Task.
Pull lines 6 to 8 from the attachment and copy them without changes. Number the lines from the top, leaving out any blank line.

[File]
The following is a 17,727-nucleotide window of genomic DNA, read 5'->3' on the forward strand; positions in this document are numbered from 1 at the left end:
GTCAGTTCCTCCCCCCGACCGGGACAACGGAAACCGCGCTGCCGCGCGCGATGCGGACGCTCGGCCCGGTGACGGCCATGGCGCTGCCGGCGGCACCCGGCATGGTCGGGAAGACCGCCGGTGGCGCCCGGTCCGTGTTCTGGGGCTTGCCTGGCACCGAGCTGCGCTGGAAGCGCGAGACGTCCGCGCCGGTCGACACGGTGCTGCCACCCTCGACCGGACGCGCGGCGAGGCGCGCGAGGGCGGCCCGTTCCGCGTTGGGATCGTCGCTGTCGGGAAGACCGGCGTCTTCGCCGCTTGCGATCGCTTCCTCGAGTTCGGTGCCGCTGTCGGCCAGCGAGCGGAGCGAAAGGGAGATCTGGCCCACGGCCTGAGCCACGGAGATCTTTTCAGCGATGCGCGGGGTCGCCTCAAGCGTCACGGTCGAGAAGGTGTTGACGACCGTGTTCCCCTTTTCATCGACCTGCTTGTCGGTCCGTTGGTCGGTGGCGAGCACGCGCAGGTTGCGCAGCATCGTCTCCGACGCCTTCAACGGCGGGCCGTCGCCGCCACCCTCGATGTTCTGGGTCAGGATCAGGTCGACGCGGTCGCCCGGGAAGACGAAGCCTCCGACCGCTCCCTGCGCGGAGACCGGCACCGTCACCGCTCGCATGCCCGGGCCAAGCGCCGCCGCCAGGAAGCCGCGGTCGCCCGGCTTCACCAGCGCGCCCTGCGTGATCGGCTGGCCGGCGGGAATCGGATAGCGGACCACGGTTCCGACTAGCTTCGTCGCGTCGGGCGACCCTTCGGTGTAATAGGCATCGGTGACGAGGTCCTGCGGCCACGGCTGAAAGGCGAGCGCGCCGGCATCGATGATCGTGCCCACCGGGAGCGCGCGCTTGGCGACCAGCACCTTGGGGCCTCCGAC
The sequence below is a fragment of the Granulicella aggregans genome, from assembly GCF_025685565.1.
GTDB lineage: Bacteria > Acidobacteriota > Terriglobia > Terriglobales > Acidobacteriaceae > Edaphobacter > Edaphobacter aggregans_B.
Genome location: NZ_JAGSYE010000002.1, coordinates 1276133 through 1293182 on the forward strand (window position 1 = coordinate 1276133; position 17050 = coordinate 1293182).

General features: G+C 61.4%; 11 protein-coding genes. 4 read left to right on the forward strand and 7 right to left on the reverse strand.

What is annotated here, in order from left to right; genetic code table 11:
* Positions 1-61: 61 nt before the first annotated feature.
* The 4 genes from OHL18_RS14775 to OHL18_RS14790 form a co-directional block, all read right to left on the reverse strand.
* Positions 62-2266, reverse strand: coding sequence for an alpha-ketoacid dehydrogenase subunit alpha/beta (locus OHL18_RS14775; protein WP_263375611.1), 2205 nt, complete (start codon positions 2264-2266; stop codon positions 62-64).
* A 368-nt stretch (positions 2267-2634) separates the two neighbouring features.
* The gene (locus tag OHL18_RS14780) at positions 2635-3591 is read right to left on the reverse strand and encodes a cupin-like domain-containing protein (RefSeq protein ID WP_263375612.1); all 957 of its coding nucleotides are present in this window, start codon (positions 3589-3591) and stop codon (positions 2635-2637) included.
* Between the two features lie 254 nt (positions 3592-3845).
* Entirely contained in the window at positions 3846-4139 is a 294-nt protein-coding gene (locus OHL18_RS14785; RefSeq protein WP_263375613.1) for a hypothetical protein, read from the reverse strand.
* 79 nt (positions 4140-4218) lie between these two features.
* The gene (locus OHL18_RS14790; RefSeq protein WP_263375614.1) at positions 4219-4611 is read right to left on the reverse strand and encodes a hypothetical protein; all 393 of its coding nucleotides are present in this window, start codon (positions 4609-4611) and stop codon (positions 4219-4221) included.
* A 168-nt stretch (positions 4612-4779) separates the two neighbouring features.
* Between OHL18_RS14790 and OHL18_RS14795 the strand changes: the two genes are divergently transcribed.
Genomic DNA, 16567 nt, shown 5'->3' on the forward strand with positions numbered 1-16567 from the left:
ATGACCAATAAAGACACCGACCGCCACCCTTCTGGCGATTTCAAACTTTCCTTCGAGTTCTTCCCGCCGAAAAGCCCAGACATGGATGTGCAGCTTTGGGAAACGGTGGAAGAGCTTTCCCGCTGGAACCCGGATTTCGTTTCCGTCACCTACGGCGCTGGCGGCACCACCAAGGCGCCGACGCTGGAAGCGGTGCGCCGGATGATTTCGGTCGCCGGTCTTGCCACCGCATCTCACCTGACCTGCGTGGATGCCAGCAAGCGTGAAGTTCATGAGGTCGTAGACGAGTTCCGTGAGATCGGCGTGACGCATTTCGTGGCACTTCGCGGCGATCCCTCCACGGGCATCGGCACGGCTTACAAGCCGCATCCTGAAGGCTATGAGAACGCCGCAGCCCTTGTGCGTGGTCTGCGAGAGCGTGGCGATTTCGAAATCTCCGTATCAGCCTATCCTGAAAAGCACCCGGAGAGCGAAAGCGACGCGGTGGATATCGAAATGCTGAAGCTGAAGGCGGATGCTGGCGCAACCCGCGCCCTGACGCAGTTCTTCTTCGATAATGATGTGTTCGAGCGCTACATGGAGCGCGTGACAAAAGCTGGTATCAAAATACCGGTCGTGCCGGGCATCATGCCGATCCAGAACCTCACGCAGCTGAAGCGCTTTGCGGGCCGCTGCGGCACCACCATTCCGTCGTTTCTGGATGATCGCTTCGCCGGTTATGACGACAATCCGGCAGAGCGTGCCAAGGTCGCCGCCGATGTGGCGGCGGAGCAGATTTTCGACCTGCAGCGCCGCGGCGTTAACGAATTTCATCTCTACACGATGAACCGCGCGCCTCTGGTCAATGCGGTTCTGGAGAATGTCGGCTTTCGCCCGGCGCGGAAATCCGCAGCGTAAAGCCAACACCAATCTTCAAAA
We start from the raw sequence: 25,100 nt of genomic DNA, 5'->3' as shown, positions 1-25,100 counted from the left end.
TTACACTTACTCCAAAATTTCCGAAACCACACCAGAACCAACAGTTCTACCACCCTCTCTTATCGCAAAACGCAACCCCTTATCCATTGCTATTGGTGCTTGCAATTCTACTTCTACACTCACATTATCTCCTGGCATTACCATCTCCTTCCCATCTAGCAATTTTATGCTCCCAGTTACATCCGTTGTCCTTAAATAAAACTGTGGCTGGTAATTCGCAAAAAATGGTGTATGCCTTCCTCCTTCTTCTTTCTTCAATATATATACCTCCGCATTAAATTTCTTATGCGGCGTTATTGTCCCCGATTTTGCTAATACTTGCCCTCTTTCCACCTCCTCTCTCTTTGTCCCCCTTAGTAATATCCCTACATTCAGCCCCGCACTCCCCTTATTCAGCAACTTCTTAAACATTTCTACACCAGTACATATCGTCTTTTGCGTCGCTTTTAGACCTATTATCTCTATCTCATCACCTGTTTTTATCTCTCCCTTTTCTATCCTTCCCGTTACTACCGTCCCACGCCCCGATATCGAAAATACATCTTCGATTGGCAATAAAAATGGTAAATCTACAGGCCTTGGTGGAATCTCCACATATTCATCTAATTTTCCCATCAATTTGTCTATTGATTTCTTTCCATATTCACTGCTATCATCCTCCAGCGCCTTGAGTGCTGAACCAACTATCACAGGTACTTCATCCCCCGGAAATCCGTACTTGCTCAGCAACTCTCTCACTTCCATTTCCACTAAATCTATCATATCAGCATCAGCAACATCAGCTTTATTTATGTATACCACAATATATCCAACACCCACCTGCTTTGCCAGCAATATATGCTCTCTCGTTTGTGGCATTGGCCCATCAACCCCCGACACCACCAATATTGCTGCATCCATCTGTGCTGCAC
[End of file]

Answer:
General features: G+C 61.4%; 11 protein-coding genes. 4 read left to right on the forward strand and 7 right to left on the reverse strand.

What is annotated here, in order from left to right; genetic code table 11:
* Positions 1-61: 61 nt before the first annotated feature.